California, like most states, identifies various “degrees” of murder in its Penal Code, and makes, as Gilbert and Sullivan put it, “the punishment fit the crime, the punishment fit the crime.” The most serious form of homicide is labeled murder in the “first degree”, and generally encompasses murders that are deliberate and premeditated, or that happens in conjunction with other serious crimes, such as kidnapping. First degree murder is punishable by 25 years in prison or more, and prisoners may request a parole hearing after they have served for 25 years.
The death penalty may not be imposed on every person convicted of murder in the first degree, but is reserved for defendants convicted of murder with “special circumstances”. These are considered the most egregious first degree murders and are defined in a number of ways in statute, including murders which are particularly cruel, or a murder carried out for financial gain, among others.
The Death PenaltyIs Imposed in a Second Hearing, After Conviction
In California, the first phase of a murder trial is held to determine the guilt of the person accused and whether the murder committed included any of the special circumstances outlined in statute. Once guilt has been determined, a second phase of the trial is held in which the jury decides whether or not to impose the death penalty.
Death Penalty Cases in California
One of the interesting aspects of the discussion on this initiative, and one that distinguishes it from other years in which the death penalty was considered by the voters, concerns a stronger focus on the cost of maintaining prisoners who have been sentenced to death and who are exhausting their legal options, which are many.
A sentence of death in California is automatically appealed to the California Supreme Court. In that court, attorneys for the convicted person argue improprieties in the trial, such as violations of state or federal law in the gathering of evidence. If the CA Supreme Court affirms the conviction, this decision may be appealed to the United States Supreme Court.
Generally, the availability of these appeals affirms the serious nature of the taking of a life by a government, heightening the necessity for legal protections. In addition, petitioners can file writs of habeas corpus, ancient writs that raise questions about activities in the process of the trial, but outside the legal issues of the trial, such as ineffectiveness of counsel. Those under sentence of death may also appeal directly to the Governor for reprieve.
The ability to appeal and challenge a death sentence has generally meant that prisoners condemned to death spend decades on death row. Since 1978, when the current death penalty law was enacted, about 900 people have been sentenced to death. Fourteen have been executed, eighty-three have died in prison, and seventy-five have had their sentences reduced by the courts.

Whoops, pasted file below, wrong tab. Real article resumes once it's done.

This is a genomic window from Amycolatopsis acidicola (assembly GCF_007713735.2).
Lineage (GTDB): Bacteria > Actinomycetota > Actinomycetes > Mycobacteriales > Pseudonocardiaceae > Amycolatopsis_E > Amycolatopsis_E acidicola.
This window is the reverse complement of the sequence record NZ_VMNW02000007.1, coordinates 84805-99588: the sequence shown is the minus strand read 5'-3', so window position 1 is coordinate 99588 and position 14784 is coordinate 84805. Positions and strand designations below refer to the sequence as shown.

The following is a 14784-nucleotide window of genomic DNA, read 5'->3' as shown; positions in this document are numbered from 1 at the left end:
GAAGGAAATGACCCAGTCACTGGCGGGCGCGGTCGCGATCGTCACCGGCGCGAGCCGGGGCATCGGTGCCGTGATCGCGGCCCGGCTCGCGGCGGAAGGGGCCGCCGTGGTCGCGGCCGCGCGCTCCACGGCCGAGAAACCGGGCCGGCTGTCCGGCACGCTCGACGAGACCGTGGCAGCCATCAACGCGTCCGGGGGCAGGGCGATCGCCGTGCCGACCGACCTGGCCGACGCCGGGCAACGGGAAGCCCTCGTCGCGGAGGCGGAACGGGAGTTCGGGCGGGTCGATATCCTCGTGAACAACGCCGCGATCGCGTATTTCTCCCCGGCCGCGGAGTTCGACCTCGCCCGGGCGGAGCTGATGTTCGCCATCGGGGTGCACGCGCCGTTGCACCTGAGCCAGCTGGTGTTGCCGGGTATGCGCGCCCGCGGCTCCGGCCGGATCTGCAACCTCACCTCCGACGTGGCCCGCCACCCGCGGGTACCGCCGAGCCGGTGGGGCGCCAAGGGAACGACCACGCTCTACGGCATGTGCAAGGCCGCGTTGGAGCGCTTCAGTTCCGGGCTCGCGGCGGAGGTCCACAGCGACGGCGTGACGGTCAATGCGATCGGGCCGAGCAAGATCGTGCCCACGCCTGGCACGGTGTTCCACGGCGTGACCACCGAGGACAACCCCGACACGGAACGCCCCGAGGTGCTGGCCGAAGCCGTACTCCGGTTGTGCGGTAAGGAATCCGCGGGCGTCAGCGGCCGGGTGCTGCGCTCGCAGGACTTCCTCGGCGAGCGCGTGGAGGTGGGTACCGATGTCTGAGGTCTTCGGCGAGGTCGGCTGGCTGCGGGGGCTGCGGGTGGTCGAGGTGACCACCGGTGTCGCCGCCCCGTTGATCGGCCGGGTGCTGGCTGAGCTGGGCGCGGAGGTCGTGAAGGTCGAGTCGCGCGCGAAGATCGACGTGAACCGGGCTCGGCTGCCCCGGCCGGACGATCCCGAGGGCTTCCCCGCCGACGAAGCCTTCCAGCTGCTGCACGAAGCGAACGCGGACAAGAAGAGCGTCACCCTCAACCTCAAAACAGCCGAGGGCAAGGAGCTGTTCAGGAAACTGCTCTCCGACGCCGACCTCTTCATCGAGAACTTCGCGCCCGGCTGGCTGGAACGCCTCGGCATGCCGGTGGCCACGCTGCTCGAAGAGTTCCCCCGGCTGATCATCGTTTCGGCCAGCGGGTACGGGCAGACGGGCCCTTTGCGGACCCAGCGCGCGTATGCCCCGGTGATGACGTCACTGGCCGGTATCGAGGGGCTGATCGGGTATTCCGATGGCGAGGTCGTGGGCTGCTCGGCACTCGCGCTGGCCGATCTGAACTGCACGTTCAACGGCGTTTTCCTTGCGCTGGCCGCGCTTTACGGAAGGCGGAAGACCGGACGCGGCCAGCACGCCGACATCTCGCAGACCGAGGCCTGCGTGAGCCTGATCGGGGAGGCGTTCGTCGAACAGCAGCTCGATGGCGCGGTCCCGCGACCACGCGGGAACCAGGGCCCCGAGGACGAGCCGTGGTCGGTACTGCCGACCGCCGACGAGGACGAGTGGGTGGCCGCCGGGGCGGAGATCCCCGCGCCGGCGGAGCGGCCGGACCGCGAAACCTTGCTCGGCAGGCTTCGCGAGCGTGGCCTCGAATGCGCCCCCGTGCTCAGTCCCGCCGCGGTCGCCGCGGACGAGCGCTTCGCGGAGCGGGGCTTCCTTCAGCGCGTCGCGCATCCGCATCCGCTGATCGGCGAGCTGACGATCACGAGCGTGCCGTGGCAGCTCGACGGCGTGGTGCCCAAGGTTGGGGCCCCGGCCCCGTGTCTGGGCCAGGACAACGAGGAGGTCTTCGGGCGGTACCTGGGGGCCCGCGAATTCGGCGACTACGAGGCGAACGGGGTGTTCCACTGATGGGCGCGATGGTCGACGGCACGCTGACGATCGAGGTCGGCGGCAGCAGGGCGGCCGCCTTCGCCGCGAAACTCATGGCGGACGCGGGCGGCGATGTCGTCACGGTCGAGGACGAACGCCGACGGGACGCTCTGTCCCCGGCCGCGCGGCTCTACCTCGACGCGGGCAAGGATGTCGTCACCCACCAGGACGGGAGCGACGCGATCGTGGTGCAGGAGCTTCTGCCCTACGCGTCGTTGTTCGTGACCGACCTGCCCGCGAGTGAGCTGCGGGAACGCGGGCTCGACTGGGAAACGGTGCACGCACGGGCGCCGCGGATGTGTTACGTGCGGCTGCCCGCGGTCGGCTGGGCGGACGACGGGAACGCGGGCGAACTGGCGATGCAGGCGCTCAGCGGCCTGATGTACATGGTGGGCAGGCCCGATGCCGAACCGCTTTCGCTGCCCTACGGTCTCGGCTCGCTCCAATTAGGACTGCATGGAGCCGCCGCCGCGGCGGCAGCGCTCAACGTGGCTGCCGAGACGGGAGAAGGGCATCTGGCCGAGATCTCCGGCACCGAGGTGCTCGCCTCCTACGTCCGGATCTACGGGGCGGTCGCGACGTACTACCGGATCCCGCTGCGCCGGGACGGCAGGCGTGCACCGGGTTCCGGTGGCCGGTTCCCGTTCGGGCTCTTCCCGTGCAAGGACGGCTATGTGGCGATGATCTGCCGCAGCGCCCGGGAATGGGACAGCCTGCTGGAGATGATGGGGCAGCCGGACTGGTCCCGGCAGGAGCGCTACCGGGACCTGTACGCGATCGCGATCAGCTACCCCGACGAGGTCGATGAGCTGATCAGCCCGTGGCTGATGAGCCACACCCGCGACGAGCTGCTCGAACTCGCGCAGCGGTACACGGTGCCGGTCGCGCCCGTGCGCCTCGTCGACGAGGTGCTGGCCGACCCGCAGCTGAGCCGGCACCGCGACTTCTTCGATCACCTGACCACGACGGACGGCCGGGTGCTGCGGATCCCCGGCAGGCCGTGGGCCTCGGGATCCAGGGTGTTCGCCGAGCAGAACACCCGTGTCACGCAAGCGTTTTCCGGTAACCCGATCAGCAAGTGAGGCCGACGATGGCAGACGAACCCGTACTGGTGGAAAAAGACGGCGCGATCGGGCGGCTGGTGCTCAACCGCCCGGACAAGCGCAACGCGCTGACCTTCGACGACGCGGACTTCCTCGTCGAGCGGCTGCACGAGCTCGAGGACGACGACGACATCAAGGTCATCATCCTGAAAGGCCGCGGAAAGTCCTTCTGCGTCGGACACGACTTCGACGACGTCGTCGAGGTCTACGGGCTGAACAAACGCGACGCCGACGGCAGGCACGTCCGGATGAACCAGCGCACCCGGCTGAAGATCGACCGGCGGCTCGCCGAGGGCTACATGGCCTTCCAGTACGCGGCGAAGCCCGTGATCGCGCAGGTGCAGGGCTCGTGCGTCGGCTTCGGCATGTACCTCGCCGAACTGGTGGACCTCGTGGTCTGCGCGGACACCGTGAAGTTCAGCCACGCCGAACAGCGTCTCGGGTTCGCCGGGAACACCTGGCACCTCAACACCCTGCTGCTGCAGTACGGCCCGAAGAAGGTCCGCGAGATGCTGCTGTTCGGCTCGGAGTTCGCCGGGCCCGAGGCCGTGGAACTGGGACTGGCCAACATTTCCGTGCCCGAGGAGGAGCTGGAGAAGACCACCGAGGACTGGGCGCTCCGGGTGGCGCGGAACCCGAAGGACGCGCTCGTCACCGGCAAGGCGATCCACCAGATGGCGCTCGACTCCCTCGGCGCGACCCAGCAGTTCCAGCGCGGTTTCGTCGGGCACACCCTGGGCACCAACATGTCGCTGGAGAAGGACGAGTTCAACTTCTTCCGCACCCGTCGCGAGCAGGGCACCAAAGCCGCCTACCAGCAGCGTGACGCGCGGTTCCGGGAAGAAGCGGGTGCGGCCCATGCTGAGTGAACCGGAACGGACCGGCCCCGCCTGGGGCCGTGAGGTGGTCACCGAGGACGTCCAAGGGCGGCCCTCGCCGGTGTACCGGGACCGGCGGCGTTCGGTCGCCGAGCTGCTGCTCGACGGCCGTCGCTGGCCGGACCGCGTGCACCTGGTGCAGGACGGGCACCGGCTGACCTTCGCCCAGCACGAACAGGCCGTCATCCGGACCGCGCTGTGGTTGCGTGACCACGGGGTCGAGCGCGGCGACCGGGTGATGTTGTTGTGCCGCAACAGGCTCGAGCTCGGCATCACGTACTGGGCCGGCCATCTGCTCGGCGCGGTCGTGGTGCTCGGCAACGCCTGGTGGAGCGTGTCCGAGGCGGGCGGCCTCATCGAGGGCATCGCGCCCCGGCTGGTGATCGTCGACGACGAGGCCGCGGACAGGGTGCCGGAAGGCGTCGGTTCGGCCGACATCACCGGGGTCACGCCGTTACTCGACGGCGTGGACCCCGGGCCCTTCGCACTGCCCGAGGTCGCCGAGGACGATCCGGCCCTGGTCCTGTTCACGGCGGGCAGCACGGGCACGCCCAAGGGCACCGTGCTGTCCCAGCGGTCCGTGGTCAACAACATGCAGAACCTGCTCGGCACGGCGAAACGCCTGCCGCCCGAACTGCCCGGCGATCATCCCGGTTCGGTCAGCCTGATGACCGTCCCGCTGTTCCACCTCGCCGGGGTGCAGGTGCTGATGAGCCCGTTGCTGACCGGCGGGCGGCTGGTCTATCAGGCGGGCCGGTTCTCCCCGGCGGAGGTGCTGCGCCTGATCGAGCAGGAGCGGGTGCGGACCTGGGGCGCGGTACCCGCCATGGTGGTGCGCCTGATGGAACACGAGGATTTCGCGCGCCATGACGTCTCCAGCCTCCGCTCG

Prop 34, Ends the Death Penalty and Funds Law Enforcement and DAs
With the passage of Prop 34, no prisoner could be sentenced to death in California. Those now under sentence of death would have their sentence changed to life without possibility of parole (LWOP), which would also be the sentence for defendants charged after the passage of the initiative, who previously might have been sentenced to death.
All prisoners would be required to work while in prison and, if they have been ordered to pay restitution, would have their prison earnings go for that purpose. A new fund would be established, called the SAFE California fund for grants to law enforcement and district attorneys to increase the rate at which they solve murder and rape cases.
Interestingly enough, this time around, the money aspects seem to trump humanitarian motives in messaging. This could be appropriate in a time of austerity, as the imposition or even the possibility of the death penalty adds layers to the process that cost money in multiple ways.
The Legislative Counsel’s Office estimates some pretty hefty savings should this measure pass. First of all, murder trials that carry the death penalty tend to be longer and more expensive, including the separate phase required to determine the appropriateness of the death penalty, investigations related to the prisoners’ backgrounds, extra attorneys, etc. In addition, county jails are required to house the defendants during trial. The costs of both of these aspects would be reduced, leading to savings.
Savings are also projected for appellate courts, since there would not be automatic appeals of every sentence. State prison costs would also see changes, according to the Leg Analyst. Although prisoners would now be serving life sentences, thus potentially raising the overall costs per prisoner, the additional costs might be slight, given the current long stays of most death penalty prisoners. In addition, death row inmates cost more because of security and isolation.
The measure also requires a transfer of $100 million a year, each year from 2012-13 to 2015-16, from the general fund to the new SAFE fund for heightened investigation and prosecution of murder and rape cases. The Leg Analyst projects a savings to the state of 100-130 million a year in prison, jail and trial costs.
There has been little speculation about the impact of this measure on prisoners beyond the fact that they would be allowed to live, rather than die, in prison. Interestingly, however, this measure comes at the same time as a growing interest in the effects of solitary confinement in small, windowless, cells, on prisoners in state prisons.
Given the possibility of increased use of solitary, along with the eradication of judicial scrutiny, appellate interest, and attorney support, for these prisoners, there is some possibility of a new sort of humanistic problem for prisoners.
Sheila Kuehl’s Blog
Posted: Tuesday, 23, October 2012